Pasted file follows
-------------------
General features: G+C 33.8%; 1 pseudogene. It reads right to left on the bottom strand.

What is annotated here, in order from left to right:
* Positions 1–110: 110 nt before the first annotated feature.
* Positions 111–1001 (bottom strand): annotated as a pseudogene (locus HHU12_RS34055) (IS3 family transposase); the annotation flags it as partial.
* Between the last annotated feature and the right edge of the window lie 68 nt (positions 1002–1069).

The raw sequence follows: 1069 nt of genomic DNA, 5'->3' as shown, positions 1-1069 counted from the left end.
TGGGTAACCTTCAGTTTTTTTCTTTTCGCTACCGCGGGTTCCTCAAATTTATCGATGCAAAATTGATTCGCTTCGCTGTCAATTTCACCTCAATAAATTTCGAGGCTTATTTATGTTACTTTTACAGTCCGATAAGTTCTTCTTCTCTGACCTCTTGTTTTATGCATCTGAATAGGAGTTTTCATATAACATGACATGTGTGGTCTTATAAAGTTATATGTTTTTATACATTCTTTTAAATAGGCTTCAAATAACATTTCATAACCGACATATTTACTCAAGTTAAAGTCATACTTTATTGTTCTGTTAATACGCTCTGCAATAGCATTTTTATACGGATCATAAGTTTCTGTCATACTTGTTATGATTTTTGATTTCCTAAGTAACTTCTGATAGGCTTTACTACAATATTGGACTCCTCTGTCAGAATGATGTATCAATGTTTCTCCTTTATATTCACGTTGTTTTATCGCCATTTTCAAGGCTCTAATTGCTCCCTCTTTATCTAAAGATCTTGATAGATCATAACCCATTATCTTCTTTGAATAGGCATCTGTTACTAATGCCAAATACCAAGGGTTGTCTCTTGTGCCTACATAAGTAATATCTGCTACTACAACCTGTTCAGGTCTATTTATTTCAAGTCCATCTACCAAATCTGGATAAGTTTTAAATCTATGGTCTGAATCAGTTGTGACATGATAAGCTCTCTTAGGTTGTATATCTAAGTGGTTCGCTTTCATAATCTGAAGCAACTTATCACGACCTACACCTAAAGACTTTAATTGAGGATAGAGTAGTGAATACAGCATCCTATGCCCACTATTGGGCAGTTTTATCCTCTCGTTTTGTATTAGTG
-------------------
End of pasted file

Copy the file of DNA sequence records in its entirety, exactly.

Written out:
General features: G+C 33.8%; 1 pseudogene. It reads right to left on the bottom strand.

What is annotated here, in order from left to right:
* Positions 1–110: 110 nt before the first annotated feature.
* Positions 111–1001 (bottom strand): annotated as a pseudogene (locus HHU12_RS34055) (IS3 family transposase); the annotation flags it as partial.
* Between the last annotated feature and the right edge of the window lie 68 nt (positions 1002–1069).

The raw sequence follows: 1069 nt of genomic DNA, 5'->3' as shown, positions 1-1069 counted from the left end.
TGGGTAACCTTCAGTTTTTTTCTTTTCGCTACCGCGGGTTCCTCAAATTTATCGATGCAAAATTGATTCGCTTCGCTGTCAATTTCACCTCAATAAATTTCGAGGCTTATTTATGTTACTTTTACAGTCCGATAAGTTCTTCTTCTCTGACCTCTTGTTTTATGCATCTGAATAGGAGTTTTCATATAACATGACATGTGTGGTCTTATAAAGTTATATGTTTTTATACATTCTTTTAAATAGGCTTCAAATAACATTTCATAACCGACATATTTACTCAAGTTAAAGTCATACTTTATTGTTCTGTTAATACGCTCTGCAATAGCATTTTTATACGGATCATAAGTTTCTGTCATACTTGTTATGATTTTTGATTTCCTAAGTAACTTCTGATAGGCTTTACTACAATATTGGACTCCTCTGTCAGAATGATGTATCAATGTTTCTCCTTTATATTCACGTTGTTTTATCGCCATTTTCAAGGCTCTAATTGCTCCCTCTTTATCTAAAGATCTTGATAGATCATAACCCATTATCTTCTTTGAATAGGCATCTGTTACTAATGCCAAATACCAAGGGTTGTCTCTTGTGCCTACATAAGTAATATCTGCTACTACAACCTGTTCAGGTCTATTTATTTCAAGTCCATCTACCAAATCTGGATAAGTTTTAAATCTATGGTCTGAATCAGTTGTGACATGATAAGCTCTCTTAGGTTGTATATCTAAGTGGTTCGCTTTCATAATCTGAAGCAACTTATCACGACCTACACCTAAAGACTTTAATTGAGGATAGAGTAGTGAATACAGCATCCTATGCCCACTATTGGGCAGTTTTATCCTCTCGTTTTGTATTAGTG